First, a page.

Air quality health advisory issued for all regions of New York, in effect for Thursday, June 29
Submitted by the New York State Department of Environmental Conservation
New York State Department of Environmental Conservation (DEC) Commissioner Basil Seggos and State Department of Health (DOH) Commissioner Dr. James McDonald issued an air quality health advisory for all regions across the state for Thursday, June 29.
Air quality is forecasted to reach “Unhealthy” Air Quality Index (AQI) levels on Thursday for Western and Central New York, Eastern Lake Ontario, and the Adirondacks. At this level, everyone may begin to experience health effects, members of sensitive groups may experience more serious health effects. Air quality is forecasted to reach “Unhealthy for Sensitive Groups” in the remaining regions of the state. At this level, members of sensitive groups may experience health effects. The general public is not likely to be affected. See chart here: https://www.dec.ny.gov/cfmx/extapps/aqi/aqi_info.cfm. The pollutant of concern is fine particulate matter (due to Canadian wildfires). The advisory will be in effect from midnight through 11:59 p.m.
DEC and DOH issue air quality health advisories when DEC meteorologists predict levels of pollution, either ozone or fine particulate matter, are expected to exceed an Air Quality Index value of 100. The AQI was created as an easy way to correlate levels of different pollutants to one scale, with a higher AQI value indicating a greater health concern. DEC and DOH issue air quality health advisories and corresponding guidelines based on 24-hour forecasts, although one-hour values may exceed forecast values in these regions.
Fine Particulate Matter
Fine particulate matter consists of tiny solid particles or liquid droplets in the air that are 2.5 microns or less in diameter. PM 2.5 can be made of many different types of particles and often come from processes that involve combustion (e.g., vehicle exhaust, power plants, fires), and from chemical reactions in the atmosphere.
Exposure can cause short-term health effects such as irritation to the eyes, nose and throat, coughing, sneezing, runny nose and shortness of breath. Exposure to elevated levels of fine particulate matter can also worsen medical conditions such as asthma and heart disease. People with heart or breathing problems, and children and the elderly may be particularly sensitive to PM 2.5.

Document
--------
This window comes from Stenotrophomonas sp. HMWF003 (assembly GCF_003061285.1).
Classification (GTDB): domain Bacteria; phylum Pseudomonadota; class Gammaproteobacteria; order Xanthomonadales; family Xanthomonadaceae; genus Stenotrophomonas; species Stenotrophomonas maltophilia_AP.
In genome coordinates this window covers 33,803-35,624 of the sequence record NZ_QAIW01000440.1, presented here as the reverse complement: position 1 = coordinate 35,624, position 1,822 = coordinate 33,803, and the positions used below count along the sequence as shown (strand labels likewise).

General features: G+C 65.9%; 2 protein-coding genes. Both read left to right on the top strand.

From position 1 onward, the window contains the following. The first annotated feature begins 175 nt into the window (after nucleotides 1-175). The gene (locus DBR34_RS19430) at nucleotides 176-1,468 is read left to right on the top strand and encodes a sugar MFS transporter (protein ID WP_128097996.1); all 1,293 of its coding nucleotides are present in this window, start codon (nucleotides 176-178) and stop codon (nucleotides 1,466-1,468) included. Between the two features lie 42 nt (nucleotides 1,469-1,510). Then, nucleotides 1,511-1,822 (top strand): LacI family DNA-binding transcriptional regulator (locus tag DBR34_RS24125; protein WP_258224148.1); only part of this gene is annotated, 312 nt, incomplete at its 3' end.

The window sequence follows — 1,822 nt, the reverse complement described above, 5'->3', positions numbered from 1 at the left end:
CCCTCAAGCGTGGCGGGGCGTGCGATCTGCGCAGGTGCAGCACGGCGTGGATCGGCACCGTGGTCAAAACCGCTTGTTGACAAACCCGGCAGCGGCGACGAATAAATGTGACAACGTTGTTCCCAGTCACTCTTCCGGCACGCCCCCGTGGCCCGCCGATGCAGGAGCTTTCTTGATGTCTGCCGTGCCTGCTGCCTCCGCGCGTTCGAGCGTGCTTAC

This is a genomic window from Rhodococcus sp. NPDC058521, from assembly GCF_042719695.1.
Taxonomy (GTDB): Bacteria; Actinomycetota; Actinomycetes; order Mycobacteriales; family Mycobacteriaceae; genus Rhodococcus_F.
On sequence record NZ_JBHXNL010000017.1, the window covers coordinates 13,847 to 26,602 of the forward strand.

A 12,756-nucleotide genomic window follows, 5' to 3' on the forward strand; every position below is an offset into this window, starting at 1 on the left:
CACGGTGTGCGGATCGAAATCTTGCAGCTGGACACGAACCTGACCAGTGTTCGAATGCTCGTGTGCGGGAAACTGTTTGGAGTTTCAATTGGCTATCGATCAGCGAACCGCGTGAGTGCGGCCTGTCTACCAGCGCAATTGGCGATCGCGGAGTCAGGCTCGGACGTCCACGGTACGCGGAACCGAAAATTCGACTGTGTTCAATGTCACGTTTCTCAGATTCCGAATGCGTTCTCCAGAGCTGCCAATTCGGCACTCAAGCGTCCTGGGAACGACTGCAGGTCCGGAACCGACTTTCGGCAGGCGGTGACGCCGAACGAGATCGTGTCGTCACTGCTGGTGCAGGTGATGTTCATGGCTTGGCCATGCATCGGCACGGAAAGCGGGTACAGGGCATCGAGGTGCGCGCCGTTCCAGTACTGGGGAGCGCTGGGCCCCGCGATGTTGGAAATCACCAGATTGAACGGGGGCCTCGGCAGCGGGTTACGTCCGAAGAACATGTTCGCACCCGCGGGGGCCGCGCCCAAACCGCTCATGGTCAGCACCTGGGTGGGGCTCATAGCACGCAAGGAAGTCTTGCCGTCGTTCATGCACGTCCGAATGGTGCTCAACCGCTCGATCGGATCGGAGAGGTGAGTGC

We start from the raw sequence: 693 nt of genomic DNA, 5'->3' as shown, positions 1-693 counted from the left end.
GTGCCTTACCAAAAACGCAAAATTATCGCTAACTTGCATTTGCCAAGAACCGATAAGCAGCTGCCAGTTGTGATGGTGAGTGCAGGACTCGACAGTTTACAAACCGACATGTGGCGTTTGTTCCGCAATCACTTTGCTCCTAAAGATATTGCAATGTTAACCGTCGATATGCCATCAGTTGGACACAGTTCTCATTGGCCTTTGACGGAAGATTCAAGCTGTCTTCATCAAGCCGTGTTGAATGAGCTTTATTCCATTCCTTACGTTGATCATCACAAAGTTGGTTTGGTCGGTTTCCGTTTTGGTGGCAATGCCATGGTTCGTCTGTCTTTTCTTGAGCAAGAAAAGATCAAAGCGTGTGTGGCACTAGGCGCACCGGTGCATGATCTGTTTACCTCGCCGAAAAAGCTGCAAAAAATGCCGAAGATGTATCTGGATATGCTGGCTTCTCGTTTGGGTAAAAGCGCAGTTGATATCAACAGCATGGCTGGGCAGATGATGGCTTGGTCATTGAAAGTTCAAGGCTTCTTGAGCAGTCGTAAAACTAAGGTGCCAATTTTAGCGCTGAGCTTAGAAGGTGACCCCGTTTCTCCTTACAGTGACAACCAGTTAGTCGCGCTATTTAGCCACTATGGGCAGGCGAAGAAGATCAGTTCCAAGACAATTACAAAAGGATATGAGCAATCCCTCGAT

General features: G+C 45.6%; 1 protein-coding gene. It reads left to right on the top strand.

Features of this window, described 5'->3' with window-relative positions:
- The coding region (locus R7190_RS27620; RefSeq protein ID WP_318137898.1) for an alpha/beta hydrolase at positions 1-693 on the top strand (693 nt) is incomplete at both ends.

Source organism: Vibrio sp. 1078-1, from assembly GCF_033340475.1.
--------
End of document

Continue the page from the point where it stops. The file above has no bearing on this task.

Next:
When outdoor levels are elevated, going indoors may reduce exposure. If there are significant indoor sources of PM 2.5 (tobacco, candle or incense smoke, or fumes from cooking) levels inside may not be lower than outside. Some ways to reduce exposure are to minimize outdoor and indoor sources and avoid strenuous activities in areas where fine particle concentrations are high.
New Yorkers also are urged to take the following energy saving and pollution-reducing steps:
√ Use mass transit instead of driving, as automobile emissions account for about 60% of pollution in our cities. Conserve fuel and reduce exhaust emissions by combining necessary motor vehicle trips.
√ Turn off all lights and electrical appliances in unoccupied areas.
√ Use fans to circulate air. If air conditioning is necessary, set thermostats at 78 degrees.
√ Close the blinds and shades to limit heat build-up and to preserve cooled air.
√ Limit use of household appliances. If necessary, run the appliances at off-peak (after 7 p.m.) hours. These would include dishwashers, dryers, pool pumps and water heaters.
√ Set refrigerators and freezers at more-efficient temperatures.
√ Purchase and install energy-efficient lighting and appliances with the ENERGY STAR label.
√ Reduce or eliminate outdoor burning and attempt to minimize indoor sources of PM 2.5 such as smoking.